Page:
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Conscious Quiet as a Mode of Black Visual Culture
Vol. 8, No. 1 (Fall 2016), pp. 146-154
Published by: Indiana University Press
Stable URL: http://www.jstor.org/stable/10.2979/blackcamera.8.1.0146
Page Count: 9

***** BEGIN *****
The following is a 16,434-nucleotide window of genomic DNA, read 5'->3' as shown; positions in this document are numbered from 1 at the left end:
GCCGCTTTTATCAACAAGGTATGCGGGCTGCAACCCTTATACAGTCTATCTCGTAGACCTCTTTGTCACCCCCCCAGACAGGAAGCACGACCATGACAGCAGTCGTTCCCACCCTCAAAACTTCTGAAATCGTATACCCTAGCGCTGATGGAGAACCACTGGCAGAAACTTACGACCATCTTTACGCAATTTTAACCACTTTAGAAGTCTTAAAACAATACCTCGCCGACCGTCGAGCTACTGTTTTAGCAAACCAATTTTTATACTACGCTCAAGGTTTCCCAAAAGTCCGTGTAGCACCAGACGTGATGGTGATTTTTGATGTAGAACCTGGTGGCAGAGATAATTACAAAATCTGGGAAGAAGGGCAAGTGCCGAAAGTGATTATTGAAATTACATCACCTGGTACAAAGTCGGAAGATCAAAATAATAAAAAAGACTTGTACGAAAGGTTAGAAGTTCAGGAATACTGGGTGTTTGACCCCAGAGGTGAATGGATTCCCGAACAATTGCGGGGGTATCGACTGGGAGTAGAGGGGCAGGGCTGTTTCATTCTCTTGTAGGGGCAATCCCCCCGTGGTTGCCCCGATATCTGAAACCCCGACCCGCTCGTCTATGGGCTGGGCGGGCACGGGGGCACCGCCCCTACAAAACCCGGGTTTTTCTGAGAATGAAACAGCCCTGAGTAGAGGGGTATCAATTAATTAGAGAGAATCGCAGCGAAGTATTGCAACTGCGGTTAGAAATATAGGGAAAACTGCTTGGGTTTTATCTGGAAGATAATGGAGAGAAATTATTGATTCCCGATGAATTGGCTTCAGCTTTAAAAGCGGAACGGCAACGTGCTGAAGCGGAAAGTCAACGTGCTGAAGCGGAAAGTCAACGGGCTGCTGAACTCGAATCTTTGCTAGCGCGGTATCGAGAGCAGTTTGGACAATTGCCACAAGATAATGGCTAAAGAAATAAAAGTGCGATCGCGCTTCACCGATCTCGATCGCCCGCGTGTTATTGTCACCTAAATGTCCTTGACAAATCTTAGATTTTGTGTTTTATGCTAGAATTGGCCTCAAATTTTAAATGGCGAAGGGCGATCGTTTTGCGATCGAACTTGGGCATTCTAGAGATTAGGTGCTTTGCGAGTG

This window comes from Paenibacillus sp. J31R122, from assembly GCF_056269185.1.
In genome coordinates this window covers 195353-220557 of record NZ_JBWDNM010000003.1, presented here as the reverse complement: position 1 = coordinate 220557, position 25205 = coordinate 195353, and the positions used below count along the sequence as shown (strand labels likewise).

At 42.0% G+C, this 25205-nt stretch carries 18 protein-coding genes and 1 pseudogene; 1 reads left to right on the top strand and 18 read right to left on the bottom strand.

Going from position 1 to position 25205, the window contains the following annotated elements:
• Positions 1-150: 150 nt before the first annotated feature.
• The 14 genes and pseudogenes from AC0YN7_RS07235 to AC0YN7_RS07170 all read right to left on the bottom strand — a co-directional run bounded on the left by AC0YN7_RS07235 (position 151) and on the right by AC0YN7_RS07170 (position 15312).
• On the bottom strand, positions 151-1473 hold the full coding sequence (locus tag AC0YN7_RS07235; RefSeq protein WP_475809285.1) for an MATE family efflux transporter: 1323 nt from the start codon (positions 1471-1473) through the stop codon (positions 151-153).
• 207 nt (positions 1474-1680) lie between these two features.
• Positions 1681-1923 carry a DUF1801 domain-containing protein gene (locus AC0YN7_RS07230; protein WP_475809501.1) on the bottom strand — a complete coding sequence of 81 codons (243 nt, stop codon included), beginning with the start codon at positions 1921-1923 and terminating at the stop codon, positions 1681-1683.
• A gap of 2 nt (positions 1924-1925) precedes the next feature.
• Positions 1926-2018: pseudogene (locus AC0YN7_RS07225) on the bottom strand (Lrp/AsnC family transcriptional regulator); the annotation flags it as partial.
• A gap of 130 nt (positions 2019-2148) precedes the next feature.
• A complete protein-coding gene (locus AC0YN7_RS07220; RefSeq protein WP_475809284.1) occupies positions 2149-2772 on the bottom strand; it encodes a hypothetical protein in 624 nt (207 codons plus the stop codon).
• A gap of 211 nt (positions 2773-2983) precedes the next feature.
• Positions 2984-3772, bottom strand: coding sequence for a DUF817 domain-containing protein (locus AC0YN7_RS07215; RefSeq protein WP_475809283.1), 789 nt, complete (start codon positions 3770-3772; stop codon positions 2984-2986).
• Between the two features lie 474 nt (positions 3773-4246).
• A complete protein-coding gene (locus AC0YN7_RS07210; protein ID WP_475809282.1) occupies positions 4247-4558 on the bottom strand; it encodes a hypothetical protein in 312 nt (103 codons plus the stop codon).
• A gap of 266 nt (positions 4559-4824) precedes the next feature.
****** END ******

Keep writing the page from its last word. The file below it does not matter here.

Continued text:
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This article is attuned to the expressivity of quiet in contemporary Black visual culture. Building on Kevin Quashie's elaboration of the overlooked quiet interiority in acts of Black culture that are also public and political, and deploying Fred Moten's method of digging out pockets of freedom within Black experimental aesthetics, this article argues that the aesthetics of quiet reframe and deepen the meanings of hypervisible Blackness in cultural publics. With attention to the dance film RIP Oscar Grant (2010), the church bombing scene in Ava Duvernay's Selma (2014), and Wangechi Mutu's video installation Amazing Grace (2005), the article traces quiet across the performative, the textual, and the imaginative to elaborate an aesthetic mode and propose that Black quiet calls for a visual cultural studies approach that can consciously reprioritize visual archives of Black culture.
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